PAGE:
The most common use of blockchain is as an immutable ledger that tracks and records transactions, payments, orders, etc. Blockchain technology can make any industry immutable by enabling unalterable transaction records. It cuts off the need for costly, trusted third parties like auditors.
The blockchain system can track and trace any tangible or intangible product. Modifying or deleting transaction records is impossible as the power to update a record is distributed between all network members.
The chain (of blocks) is viewable and verifiable by everyone.
To understand blockchain technology, imagine playing a game with your friends. Everyone has their notebooks, and every time someone makes a move, he records it in his notebook.
These notebooks record all the activities played by everyone in chronological order. Anyone from the group can see other players’ notebooks, ensuring that information is viewable to everyone and no one can cheat.
Similarly, every piece of information entered into the blockchain makes a block recorded in a notebook (blockchain database) and shared with everyone in the network.
How Blockchain Works?
Let’s have a quick look at the working process of this technology. The following fours steps can explain the functioning of the blockchain:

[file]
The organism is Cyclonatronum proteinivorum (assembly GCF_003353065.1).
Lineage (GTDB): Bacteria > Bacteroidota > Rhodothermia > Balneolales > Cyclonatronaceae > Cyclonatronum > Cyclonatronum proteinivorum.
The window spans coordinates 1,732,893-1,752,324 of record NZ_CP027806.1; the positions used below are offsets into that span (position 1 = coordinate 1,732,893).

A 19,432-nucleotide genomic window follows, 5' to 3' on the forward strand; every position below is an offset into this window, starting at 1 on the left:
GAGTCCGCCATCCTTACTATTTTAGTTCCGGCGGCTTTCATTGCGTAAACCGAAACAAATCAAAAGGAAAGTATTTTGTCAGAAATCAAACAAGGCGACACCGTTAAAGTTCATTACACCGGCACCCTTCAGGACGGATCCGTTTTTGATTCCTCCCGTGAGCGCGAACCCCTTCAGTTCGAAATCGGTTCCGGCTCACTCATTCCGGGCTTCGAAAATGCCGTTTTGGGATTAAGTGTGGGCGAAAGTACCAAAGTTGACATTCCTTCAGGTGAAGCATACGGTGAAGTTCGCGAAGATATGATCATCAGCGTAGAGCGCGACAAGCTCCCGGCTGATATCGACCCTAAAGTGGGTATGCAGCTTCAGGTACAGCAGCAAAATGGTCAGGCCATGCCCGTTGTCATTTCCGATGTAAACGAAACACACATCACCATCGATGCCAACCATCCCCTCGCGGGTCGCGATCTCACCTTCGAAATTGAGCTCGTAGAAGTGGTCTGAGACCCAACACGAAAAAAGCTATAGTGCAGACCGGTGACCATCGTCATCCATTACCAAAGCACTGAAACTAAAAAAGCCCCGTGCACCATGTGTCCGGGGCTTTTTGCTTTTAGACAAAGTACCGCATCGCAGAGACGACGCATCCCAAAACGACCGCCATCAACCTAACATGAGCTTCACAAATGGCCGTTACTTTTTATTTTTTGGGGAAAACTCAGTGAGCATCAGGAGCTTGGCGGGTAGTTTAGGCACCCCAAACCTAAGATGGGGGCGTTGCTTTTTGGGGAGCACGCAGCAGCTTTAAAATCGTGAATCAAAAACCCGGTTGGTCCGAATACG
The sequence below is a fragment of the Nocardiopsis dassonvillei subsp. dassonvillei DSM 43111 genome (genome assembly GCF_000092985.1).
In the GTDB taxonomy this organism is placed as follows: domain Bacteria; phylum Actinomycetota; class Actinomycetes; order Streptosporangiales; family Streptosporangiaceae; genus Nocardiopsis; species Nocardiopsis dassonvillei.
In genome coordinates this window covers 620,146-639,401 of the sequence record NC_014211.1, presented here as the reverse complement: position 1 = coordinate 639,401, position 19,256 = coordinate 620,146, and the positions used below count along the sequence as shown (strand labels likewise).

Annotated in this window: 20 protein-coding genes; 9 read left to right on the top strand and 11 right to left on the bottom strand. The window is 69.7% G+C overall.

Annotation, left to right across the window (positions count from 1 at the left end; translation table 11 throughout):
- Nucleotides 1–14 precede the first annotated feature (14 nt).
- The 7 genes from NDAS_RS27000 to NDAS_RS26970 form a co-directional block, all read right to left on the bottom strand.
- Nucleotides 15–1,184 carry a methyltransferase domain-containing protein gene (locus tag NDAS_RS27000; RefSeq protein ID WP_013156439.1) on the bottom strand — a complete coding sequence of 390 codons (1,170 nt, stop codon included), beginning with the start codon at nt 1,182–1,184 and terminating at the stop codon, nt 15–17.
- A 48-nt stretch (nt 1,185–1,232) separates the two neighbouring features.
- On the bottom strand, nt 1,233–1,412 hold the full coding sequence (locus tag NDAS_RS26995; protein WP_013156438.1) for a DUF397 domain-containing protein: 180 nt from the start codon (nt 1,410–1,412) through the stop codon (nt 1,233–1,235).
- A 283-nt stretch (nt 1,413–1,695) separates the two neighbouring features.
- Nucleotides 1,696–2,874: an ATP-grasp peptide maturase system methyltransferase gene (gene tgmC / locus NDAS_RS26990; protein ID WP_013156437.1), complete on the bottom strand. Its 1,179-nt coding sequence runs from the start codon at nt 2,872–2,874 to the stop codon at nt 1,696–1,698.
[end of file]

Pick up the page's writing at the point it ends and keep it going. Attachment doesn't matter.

Recording the Transaction
A transaction is data about the movement of a physical, digital, or intellectual product between two parties. It contains where, when, how, and what transaction was performed. It can also record the information about the product being shipped. This information is added in blocks, and each block entered in the chain strengthens the verification of the previous block.
When a transaction occurs, it must be validated by all the network participants before the block is added. This validation is based on rules that differ according to the network. Each node validates the transaction by processes based on permissions, regulations, or economic incentives called consensus mechanisms. When the network nodes verify the transaction, the block is added.
Linking the Blocks